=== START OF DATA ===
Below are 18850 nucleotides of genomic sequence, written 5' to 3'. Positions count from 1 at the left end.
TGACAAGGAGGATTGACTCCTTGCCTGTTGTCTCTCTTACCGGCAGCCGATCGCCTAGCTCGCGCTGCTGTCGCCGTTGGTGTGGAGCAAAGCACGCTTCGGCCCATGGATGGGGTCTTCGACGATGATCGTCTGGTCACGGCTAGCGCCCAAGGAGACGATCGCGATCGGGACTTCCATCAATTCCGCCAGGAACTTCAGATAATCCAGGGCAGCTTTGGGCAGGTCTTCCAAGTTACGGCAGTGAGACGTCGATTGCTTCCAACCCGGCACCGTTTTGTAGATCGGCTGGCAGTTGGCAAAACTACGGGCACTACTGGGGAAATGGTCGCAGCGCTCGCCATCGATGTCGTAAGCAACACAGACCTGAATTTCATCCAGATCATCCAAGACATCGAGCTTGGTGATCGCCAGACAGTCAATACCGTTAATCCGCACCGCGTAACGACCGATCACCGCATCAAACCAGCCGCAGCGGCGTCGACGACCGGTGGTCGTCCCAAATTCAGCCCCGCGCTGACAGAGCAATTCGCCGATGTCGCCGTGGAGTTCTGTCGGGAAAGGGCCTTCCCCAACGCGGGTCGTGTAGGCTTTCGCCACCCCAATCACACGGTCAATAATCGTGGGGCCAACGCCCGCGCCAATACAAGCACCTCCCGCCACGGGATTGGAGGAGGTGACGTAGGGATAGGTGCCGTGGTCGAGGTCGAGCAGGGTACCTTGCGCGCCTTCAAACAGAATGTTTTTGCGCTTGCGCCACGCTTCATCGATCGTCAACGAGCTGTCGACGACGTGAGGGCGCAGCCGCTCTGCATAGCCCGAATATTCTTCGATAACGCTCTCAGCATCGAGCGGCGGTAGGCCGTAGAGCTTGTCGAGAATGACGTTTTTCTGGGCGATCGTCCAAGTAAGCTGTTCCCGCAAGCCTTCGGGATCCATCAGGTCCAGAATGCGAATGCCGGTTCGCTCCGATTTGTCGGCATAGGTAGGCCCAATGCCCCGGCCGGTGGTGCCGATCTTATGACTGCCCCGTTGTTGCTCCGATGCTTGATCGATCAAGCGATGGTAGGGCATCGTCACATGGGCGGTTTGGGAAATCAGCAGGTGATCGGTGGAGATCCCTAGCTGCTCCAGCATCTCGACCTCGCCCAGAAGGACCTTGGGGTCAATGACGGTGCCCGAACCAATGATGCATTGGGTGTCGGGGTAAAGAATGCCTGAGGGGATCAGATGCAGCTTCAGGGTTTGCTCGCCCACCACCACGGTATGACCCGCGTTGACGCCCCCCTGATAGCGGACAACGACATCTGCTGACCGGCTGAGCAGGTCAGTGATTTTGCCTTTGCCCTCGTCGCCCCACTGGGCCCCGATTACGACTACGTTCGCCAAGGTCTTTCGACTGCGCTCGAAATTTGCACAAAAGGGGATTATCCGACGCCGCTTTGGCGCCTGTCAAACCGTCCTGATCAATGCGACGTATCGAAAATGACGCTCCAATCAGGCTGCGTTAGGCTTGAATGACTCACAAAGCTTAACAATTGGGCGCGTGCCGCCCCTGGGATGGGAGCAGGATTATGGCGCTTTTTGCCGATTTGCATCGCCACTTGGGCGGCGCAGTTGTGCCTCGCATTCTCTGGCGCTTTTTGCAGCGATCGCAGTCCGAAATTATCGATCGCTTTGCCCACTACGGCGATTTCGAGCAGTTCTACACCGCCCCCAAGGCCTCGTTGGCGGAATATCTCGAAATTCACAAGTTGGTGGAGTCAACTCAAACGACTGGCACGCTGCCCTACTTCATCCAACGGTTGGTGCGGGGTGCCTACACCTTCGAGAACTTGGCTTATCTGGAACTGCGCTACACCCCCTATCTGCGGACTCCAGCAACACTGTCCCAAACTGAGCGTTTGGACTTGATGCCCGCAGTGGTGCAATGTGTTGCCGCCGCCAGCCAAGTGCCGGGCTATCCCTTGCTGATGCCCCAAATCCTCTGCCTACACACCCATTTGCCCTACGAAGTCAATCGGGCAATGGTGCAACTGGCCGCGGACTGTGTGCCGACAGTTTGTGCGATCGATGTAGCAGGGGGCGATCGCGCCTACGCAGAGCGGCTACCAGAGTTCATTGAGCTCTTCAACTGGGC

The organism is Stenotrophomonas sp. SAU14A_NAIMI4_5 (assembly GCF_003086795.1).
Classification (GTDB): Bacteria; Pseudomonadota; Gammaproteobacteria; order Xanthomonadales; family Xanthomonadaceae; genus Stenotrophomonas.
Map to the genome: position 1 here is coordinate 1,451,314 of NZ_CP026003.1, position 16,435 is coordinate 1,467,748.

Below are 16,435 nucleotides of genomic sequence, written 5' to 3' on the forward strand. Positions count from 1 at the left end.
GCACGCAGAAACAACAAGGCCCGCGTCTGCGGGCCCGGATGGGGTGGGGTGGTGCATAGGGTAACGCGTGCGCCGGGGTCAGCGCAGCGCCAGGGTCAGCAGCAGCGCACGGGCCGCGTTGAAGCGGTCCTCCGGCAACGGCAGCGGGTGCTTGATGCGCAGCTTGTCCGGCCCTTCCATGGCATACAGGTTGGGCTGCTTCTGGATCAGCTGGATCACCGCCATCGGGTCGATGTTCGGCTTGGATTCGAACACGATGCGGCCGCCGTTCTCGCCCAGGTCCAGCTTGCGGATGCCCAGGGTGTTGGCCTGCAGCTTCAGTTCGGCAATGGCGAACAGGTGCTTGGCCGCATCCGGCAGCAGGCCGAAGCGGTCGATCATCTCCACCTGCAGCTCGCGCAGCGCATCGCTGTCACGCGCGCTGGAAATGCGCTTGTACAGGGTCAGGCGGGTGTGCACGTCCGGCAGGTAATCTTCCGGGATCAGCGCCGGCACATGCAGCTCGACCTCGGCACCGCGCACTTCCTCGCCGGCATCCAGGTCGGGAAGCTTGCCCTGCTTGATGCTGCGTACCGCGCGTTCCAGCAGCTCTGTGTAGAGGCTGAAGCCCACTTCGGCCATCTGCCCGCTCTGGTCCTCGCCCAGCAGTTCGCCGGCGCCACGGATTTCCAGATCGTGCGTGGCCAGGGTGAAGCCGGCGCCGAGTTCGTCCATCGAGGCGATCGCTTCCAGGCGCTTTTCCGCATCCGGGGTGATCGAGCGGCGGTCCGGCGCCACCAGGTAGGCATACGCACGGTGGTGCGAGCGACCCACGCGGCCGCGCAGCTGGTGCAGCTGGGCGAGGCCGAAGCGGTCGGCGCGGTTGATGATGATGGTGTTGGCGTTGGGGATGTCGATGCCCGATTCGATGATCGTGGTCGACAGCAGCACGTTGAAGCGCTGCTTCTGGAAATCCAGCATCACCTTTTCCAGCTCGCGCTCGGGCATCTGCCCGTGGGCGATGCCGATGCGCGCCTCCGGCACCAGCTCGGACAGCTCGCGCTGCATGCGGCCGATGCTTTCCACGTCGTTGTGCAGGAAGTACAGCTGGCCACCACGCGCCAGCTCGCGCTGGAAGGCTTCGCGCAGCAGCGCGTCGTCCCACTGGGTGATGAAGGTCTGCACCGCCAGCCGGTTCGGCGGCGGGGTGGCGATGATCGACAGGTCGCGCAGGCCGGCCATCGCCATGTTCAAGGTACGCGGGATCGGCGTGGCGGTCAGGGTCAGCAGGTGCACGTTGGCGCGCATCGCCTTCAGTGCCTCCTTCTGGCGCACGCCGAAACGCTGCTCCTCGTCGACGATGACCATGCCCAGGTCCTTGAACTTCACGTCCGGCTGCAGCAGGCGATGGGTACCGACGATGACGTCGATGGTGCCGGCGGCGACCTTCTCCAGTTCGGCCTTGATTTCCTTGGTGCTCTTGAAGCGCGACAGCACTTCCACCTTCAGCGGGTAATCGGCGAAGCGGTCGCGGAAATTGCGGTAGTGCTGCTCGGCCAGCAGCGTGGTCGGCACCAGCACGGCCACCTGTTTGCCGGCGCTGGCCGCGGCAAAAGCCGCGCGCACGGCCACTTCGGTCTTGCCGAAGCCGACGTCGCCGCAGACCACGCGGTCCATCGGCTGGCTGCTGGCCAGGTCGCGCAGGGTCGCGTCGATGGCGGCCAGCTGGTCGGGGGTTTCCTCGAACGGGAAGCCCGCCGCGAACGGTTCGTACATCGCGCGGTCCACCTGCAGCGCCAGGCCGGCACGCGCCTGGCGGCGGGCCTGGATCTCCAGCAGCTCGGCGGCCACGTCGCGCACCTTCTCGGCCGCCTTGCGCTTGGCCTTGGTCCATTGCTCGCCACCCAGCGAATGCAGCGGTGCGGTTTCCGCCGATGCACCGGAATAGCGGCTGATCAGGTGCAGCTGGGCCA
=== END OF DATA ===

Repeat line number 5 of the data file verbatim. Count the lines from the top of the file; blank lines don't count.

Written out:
Map to the genome: position 1 here is coordinate 1,451,314 of NZ_CP026003.1, position 16,435 is coordinate 1,467,748.